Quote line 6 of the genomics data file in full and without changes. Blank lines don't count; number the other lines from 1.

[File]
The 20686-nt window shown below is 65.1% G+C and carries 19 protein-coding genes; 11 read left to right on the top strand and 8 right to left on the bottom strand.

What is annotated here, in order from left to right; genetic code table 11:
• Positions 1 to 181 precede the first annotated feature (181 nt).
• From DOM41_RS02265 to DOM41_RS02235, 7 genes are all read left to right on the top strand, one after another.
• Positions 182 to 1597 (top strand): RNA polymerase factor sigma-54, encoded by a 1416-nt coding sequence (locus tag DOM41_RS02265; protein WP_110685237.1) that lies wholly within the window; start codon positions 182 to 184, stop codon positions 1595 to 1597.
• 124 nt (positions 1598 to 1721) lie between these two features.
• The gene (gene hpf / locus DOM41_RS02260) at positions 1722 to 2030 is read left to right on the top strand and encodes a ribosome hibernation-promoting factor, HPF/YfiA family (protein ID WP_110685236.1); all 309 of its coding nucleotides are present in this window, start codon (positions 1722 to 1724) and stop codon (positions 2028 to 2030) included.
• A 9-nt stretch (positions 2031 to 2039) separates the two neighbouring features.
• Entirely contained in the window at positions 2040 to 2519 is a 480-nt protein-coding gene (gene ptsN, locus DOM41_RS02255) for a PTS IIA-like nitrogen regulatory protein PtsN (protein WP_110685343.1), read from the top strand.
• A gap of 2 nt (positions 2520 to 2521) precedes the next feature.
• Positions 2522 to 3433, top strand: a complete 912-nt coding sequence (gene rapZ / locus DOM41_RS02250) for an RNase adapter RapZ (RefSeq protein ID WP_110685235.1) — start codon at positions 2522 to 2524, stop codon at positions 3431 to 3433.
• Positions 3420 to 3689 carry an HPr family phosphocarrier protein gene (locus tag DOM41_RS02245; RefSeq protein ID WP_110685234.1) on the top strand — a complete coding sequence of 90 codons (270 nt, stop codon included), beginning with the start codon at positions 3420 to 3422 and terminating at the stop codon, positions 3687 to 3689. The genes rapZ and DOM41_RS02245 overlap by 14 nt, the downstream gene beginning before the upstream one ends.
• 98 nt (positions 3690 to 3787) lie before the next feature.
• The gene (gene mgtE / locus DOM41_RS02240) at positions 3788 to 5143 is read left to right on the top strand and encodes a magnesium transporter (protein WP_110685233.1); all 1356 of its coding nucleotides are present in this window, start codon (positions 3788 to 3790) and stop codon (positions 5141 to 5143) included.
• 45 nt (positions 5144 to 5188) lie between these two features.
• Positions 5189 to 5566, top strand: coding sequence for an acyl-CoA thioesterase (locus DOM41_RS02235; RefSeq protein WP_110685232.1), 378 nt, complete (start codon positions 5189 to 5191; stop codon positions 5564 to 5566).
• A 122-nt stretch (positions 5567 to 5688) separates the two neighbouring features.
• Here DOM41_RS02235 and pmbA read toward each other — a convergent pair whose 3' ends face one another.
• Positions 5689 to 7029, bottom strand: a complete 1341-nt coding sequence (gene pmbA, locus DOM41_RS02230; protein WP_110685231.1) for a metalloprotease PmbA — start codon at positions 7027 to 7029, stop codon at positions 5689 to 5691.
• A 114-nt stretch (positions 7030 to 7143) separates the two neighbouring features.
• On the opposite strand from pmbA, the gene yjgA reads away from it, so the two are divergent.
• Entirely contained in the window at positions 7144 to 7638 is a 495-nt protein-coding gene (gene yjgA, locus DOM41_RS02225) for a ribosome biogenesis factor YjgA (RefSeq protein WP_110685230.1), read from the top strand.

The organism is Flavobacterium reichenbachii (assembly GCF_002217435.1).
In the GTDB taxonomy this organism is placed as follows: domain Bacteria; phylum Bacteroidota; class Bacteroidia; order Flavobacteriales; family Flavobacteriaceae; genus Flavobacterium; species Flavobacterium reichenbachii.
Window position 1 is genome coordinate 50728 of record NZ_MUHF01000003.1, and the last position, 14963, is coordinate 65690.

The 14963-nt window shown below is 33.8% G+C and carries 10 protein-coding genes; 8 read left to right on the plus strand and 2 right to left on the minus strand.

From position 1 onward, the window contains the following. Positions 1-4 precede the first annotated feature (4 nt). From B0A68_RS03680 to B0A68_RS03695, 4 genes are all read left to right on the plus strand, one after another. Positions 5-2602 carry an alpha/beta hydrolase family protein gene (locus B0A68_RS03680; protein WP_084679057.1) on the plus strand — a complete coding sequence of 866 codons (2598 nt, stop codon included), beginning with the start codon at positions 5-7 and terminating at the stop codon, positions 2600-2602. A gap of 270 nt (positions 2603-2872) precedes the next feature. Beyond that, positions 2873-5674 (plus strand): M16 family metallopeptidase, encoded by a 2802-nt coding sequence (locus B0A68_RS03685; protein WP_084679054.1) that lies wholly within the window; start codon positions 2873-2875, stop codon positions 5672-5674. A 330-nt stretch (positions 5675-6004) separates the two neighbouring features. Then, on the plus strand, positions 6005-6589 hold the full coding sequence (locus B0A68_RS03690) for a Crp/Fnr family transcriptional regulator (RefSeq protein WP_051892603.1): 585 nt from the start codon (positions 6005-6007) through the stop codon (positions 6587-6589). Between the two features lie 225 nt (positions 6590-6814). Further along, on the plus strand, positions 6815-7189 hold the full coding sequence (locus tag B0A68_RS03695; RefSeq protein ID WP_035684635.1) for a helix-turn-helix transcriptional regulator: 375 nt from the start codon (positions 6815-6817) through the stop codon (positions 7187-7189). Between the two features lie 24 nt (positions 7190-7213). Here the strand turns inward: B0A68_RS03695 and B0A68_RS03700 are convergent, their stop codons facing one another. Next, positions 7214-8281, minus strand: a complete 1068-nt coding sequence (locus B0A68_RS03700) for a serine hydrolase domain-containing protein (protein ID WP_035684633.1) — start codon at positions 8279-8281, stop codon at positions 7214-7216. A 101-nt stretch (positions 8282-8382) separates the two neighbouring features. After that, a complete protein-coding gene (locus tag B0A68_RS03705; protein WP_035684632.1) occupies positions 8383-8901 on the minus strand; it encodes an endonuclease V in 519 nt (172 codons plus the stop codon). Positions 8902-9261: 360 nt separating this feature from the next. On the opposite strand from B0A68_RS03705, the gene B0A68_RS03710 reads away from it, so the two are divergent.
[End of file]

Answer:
• 124 nt (positions 1598 to 1721) lie between these two features.